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'Lost interview' with Jobs to screen in Palo Alto

Original post made on Nov 4, 2011

A "lost interview" with the late Apple co-founder Steve Jobs will be screened in Palo Alto Nov. 16 through Nov. 22. Parts of the 70-minute interview, conducted between Jobs' two stints at Apple, were used in a 1996 miniseries "Triumph of the Nerds: The Rise of Accidental Empires."

Read the full story here Web Link posted Friday, November 4, 2011, 2:02 PM

Comments (3)

Posted by public tv, a resident of Adobe-Meadows
on Nov 4, 2011 at 3:01 pm

Or you could watch the new "One Last Thing" documentary about Steve Jobs that PBS is showing this week: Web Link

Thank you Tea Party for not killing PBS yet.


Posted by Justin, a resident of Charleston Meadows
on Nov 7, 2011 at 7:39 am

Boring


Posted by Anon., a resident of Crescent Park
on Nov 7, 2011 at 10:53 pm

I'm really sad that Steve Jobs died. But this forced thing of going back and continuing to push him at the public as a giant corporate PR campaign to aid the image of capitalism is starting to really bug me.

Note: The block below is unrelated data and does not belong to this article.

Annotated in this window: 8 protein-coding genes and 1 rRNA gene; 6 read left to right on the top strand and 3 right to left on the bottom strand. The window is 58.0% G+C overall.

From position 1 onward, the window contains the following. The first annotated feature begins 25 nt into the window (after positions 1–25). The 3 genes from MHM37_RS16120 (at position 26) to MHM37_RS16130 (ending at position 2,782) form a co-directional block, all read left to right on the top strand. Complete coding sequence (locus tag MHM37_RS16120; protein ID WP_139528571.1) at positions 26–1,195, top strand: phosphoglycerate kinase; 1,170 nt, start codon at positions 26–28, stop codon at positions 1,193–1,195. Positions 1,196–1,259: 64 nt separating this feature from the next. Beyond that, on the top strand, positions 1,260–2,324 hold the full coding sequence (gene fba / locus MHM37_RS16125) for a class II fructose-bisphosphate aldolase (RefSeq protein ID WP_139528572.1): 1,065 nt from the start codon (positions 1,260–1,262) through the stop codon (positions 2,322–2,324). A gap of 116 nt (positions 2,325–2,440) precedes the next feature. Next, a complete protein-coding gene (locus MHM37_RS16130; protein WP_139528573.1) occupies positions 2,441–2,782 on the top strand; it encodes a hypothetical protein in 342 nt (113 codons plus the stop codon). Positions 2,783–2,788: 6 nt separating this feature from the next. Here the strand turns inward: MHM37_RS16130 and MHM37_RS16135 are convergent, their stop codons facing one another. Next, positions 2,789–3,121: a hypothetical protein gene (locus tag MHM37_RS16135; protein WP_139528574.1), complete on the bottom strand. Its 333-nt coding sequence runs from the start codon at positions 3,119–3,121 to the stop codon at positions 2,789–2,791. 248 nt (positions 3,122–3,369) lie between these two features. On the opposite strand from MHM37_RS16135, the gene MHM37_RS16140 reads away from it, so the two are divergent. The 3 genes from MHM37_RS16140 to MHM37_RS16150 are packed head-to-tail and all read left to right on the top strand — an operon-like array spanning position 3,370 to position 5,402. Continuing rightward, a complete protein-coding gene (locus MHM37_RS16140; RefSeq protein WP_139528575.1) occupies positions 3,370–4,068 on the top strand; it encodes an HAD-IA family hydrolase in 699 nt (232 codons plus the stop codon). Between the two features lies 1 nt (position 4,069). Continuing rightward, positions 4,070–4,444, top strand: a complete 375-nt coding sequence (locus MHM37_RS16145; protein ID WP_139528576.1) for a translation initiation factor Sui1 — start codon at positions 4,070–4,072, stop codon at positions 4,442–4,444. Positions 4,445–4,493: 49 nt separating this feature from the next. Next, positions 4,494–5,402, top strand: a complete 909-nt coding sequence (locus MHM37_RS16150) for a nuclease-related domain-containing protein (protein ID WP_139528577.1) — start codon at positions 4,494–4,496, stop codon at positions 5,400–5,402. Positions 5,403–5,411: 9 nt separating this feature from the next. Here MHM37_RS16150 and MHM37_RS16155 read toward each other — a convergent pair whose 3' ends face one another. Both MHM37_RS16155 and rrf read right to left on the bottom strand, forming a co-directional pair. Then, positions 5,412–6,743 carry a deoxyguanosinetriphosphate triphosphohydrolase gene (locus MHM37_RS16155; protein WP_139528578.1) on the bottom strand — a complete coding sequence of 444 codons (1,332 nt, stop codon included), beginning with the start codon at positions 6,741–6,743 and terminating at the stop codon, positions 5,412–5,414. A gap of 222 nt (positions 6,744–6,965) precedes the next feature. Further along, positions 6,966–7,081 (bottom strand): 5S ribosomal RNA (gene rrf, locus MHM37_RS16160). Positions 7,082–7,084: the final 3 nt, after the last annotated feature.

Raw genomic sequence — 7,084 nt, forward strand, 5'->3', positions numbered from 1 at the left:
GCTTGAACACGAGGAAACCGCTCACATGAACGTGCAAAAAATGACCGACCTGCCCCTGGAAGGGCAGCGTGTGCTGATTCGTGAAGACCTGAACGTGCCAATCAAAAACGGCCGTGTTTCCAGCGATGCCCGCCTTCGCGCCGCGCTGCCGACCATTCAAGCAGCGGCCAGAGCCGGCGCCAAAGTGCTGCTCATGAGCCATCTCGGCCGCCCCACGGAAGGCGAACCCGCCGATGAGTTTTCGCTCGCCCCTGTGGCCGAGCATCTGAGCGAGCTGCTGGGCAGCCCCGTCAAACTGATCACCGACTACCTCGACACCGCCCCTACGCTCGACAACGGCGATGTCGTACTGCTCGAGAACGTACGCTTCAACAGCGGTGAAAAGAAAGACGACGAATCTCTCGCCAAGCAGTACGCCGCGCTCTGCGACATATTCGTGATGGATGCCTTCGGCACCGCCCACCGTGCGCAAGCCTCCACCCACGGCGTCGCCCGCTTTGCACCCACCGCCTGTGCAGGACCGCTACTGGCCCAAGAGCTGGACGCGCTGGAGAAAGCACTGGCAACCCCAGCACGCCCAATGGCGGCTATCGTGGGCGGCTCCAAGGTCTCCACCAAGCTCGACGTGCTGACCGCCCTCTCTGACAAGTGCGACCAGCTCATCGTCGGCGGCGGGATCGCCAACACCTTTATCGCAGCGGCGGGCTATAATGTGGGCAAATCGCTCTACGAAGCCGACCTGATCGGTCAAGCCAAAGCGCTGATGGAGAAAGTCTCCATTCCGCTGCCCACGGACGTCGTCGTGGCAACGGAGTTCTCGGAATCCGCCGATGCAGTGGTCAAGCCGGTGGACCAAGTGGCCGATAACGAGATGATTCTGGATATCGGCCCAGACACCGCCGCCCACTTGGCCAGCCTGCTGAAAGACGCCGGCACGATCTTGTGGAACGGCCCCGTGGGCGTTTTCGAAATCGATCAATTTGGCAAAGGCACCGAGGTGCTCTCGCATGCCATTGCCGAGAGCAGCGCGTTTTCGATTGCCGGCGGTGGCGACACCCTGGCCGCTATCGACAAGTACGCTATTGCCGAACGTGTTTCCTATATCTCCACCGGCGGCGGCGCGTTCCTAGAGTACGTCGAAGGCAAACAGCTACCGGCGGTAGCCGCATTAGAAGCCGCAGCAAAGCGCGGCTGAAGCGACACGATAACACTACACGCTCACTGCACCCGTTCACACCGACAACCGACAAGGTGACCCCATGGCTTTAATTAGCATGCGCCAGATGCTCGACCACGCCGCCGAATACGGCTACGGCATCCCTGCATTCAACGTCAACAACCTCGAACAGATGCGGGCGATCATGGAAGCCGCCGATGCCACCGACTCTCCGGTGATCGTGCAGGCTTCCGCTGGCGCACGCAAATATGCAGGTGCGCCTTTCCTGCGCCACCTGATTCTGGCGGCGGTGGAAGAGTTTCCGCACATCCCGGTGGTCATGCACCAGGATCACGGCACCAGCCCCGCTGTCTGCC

Don't people realize that Jobs is being used, just like everyone else is being used to prop up this big corporate mess by taking his cache as a very interesting and unique entrepreneur and human being to associate his style and life with the rest of the stuff that is going on right now in America to ease the image of the mutated monster capitalism in the US has become.

I'd love to hear some of his comments on Apple's outsourcing of jobs and factories/manufacturing to China ... what he thinks politically of what China is doing and why he participated in it in such a huge way? I'd love to hear about what he thought of his tax bill at the end of the year.

What we have gotten so far is that Steve Jobs claimed that he never tried to be the richest man in the world or compete on that level with Bill Gates or Larry Ellison, but what was he really like and what did he really think.

There must be something interesting there since he did live a fairly regular life in an ordinary place, without a giant mansion and a secure compound and whatever else.

I have to say I'm dying to hear his political point of view, but whatever it is I think it will be way too controversial and possibly something most of American business might not want to hear.



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